Most people might think that a visit to the Barossa Valley region of South Australia is just about the wine. Sure there are lots of wineries for you to visit. But if you look a little deeper when exploring the Barossa Valley you will find stunning scenery, historic villages and delicious food.
The area known as the Barossa Valley is located just an hours drive north east of the South Australian capital – Adelaide. The largest town in the area is Tanunda. In the surrounding area you will find the smaller villages of Lyndoch, Angaston, Nuriootpa and Bethany, to name just a few.
The whole area is steeped in history. The first settlers arrived in around 1842, with many of them being of German descent. That influence, can still be seen in the area today.
Our first stop was in the village of Lyndoch. We found a great spot to park right on the edge of the Village Green. Here you will find a lovely garden area, a walking/cycle track, picnic area and clean toilets. We enjoyed wandering up the small main street and checking out some of the old buildings and foodie spots.
Lyndoch boasts two pubs and a variety of coffee shops and restaurants. The Reis Creek Cellar Door can also be found there.
Located just a couple of kilometres out of town is the gorgeous Lyndoch Lavender Farm . Featuring acres of lavender spread out across the hillside, it also has outstanding views of the valley and vineyards below. At the time of our visit the lavender had just been harvested, but it would be a truly spectacular sight when in full flower.
Lyndoch Lavender also has a gorgeous gift shop and cafe. I couldn’t resist sample a Chocolate and Lavender Melting Moment Biscuit and also purchased some lovely lavender soap.
Tanunda is the perfect spot to base yourself, when exploring the Barossa Valley as it is so centrally located. Our visit to the area was part of the Follow the Sun Relay. We stayed at the Discovery Parks Barossa Valley and found this to be a great spot to stay.
The area has a strong European heritage as a result of the early German settlers who came to the area in the mid 1800’s. Many of the original ironstone cottages still exist, as well as beautiful churches and old farm buildings. A walk down the main street will give you the opportunity to admire some of these up close, as well as do a spot of shopping.
To experience first hand the history of wine making in the area, then a visit to Chateau Tanunda is a must. One of the Grand Wine Estates of the Barossa Valley, it is hard to believe that this glorious building was condemned just a few years ago. The daily tour of the Chateau is well worth taking to get a behind the scenes look at a fabulous piece of Barossa Valley history.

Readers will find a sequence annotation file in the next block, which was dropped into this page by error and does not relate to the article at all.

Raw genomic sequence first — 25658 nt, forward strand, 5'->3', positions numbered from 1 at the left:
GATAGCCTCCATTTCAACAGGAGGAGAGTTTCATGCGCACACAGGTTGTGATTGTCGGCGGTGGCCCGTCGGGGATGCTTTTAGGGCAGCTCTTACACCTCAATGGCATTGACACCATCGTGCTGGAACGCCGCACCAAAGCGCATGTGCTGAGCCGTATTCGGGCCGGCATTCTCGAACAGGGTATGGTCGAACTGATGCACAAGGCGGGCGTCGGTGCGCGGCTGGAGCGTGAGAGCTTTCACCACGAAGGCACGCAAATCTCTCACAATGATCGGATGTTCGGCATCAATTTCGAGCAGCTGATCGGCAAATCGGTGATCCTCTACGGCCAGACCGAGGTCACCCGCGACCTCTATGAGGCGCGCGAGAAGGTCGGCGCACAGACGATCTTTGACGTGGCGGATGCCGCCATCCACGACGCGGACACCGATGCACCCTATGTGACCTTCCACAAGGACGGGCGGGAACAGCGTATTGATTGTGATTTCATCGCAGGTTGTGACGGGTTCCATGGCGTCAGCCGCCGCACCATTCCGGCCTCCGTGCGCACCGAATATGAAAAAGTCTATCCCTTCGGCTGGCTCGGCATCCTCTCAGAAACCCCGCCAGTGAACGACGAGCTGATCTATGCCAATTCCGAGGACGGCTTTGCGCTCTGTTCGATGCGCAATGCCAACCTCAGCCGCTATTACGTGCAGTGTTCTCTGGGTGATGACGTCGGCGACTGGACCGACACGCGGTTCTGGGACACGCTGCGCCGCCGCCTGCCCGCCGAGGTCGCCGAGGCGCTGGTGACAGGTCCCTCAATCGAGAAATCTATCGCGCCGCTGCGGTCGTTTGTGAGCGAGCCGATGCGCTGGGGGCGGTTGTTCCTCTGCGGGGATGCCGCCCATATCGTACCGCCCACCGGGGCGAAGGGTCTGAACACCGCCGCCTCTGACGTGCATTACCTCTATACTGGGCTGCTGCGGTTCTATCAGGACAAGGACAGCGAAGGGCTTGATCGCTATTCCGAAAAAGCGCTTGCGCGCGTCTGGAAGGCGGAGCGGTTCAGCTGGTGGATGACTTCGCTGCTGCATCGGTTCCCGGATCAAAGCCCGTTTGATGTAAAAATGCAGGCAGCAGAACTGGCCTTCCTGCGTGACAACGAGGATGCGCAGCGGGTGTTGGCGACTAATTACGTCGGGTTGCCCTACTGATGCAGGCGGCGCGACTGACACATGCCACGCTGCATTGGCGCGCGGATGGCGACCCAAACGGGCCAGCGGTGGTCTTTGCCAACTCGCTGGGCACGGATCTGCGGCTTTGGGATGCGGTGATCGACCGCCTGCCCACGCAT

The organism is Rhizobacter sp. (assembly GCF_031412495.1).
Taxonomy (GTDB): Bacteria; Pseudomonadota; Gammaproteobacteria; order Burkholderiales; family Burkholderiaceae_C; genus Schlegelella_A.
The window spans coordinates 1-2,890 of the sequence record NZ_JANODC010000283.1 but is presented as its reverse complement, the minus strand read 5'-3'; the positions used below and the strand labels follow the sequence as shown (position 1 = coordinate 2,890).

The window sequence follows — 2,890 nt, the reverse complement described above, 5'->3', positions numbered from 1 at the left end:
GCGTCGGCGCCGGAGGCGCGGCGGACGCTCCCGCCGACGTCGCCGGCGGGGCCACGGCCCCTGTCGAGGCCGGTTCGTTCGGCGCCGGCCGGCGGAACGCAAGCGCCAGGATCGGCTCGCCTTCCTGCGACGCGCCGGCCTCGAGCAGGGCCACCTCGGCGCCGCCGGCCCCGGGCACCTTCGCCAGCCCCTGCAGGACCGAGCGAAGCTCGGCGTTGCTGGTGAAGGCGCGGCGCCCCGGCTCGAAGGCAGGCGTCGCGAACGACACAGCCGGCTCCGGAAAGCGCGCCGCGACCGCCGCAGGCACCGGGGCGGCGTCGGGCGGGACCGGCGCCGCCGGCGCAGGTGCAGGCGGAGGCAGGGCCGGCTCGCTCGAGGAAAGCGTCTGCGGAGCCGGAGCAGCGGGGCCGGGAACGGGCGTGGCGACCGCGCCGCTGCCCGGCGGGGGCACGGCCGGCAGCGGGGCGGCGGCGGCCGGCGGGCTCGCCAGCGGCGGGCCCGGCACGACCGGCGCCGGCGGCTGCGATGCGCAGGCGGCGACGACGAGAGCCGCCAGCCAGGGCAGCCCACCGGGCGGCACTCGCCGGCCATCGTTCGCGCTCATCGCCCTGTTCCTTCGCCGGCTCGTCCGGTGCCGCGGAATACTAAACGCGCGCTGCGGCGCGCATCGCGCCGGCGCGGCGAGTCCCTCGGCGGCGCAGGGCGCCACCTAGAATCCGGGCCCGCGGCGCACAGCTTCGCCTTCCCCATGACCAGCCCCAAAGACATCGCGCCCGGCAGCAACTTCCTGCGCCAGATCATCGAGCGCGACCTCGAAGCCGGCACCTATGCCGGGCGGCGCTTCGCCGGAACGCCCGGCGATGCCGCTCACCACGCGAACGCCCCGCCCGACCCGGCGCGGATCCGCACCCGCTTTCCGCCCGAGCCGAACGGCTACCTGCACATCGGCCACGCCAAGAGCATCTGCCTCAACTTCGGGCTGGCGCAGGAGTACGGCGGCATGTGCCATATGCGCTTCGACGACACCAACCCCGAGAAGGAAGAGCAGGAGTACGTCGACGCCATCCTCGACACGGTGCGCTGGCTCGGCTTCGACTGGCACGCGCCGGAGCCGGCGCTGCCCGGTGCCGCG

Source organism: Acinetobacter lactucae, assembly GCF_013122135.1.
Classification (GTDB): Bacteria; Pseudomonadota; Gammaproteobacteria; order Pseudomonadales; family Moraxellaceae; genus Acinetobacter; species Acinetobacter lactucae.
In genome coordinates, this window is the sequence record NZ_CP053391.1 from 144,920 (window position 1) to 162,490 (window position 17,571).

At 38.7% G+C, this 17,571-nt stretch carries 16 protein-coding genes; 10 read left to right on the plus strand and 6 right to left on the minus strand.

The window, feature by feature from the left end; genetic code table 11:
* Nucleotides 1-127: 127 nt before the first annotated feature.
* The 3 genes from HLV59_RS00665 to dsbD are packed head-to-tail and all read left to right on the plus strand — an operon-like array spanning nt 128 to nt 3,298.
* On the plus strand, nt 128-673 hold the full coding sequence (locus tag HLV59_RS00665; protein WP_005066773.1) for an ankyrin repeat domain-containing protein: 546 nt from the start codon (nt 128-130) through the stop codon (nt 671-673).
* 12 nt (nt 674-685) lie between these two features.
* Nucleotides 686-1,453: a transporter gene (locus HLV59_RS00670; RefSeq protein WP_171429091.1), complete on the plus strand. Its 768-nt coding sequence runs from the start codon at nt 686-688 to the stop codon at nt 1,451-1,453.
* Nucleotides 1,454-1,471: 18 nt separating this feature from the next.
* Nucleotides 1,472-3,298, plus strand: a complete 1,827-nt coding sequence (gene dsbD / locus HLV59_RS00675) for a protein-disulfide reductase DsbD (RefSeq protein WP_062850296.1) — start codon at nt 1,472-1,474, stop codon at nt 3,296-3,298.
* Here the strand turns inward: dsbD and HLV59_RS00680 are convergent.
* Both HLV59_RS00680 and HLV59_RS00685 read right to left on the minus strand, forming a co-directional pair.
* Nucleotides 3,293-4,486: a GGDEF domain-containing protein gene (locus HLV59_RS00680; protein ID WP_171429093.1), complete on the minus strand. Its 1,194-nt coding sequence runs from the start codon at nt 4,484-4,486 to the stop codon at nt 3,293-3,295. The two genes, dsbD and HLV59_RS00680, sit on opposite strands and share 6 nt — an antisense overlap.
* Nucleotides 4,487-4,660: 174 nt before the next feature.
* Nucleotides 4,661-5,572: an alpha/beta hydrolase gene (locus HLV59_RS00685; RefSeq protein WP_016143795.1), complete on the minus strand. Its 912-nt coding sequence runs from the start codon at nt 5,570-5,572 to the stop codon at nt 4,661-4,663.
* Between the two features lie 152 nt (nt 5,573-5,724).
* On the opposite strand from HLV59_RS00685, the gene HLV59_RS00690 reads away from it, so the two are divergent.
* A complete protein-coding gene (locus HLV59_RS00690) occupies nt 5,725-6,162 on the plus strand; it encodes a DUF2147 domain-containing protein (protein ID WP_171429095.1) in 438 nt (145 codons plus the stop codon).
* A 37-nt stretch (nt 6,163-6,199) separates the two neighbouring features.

Located just out of Tanunda is the Mengler Hill Sculpture Park. The views of the valley below are just outstanding. Dotted along the hillside are a number of quirky sculptures. These sculptures were originally created as part of the Barossa International Sculpture Symposium.
Angaston was possibly one of my favourite spots that we visited in the Barossa Valley. It had the small town, old world feel that I love. With lots of lovely old buildings, shady trees and plenty of cafes and pubs, Angaston has something for everyone.
As I wandered around I found the First Angaston Cemetary. With graves dating back to 1847, it was an unexpected piece of local history and very well preserved.
The main street has a variety of different shops to browse in and lots of cafes and bars. Discovering the Barossa Valley Cheese Company made my day. They have a range of delicious cheeses, including Brie, Camembert, Feta and Haloumi. Tasting boards are set up in the centre of the shop so you can try before you buy.
All the cheeses are made on-site by chief cheese maker Victoria McClurg. A viewing window allows visitors to see the cheese making process as it happens.
Angaston is another spot in the Barossa Valley where ironstone buildings feature heavily. The Town Hall, Angaston Hotel and the Angaston Uniting Church are all wonderful buildings. But the one that caught my eye the most, was the now abandoned Laucke (Flour) Mill. Hopefully one day someone will see it’s potential and restore it to its former glory.
Nuriootpa, or ‘Nuri’ to the locals is located just a few kilometres from Tanunda. Here you will find plenty of cafes, including several coffee roasters.
But one stop at ‘Nuri’ that you won’t want to miss is Maggie Beer’s Farm Shop. For anyone who doesn’t know, Maggie Beer is an Australian culinary icon. Amongst other things, Maggie has created a range of gourmet foods that are all pretty much to die for.
Her farm shop is the best place to sample pretty much everything in her range. Her pickles, pate and fruit pastes are just some of my favourites. There are also a range of wines available to taste from Beer Brothers Wines and Pheasant Farm Wines. Grab a glass and sit at the bar that looks over the dam where we could see turtles swimming in the clear water. A perfect way to spend an afternoon.
At Maggie Beer’s there are also daily cooking demonstrations where you can learn how to cook with some of her products. When the demonstrations are not taking place, you can don an apron and get your photo taken on the set where her television show is filmed.
If you would like to eat at Maggie’s, coffee and cake is available in the Farm Shop or you can dine in The Eatery, Maggies on-site restaurant.
We loved our time Exploring the Barossa Valley and we really only skimmed the surface. It is a place that you could easily spend two or three weeks exploring. It is a great spot for food and wine lovers, as well as families. We will definitely be back!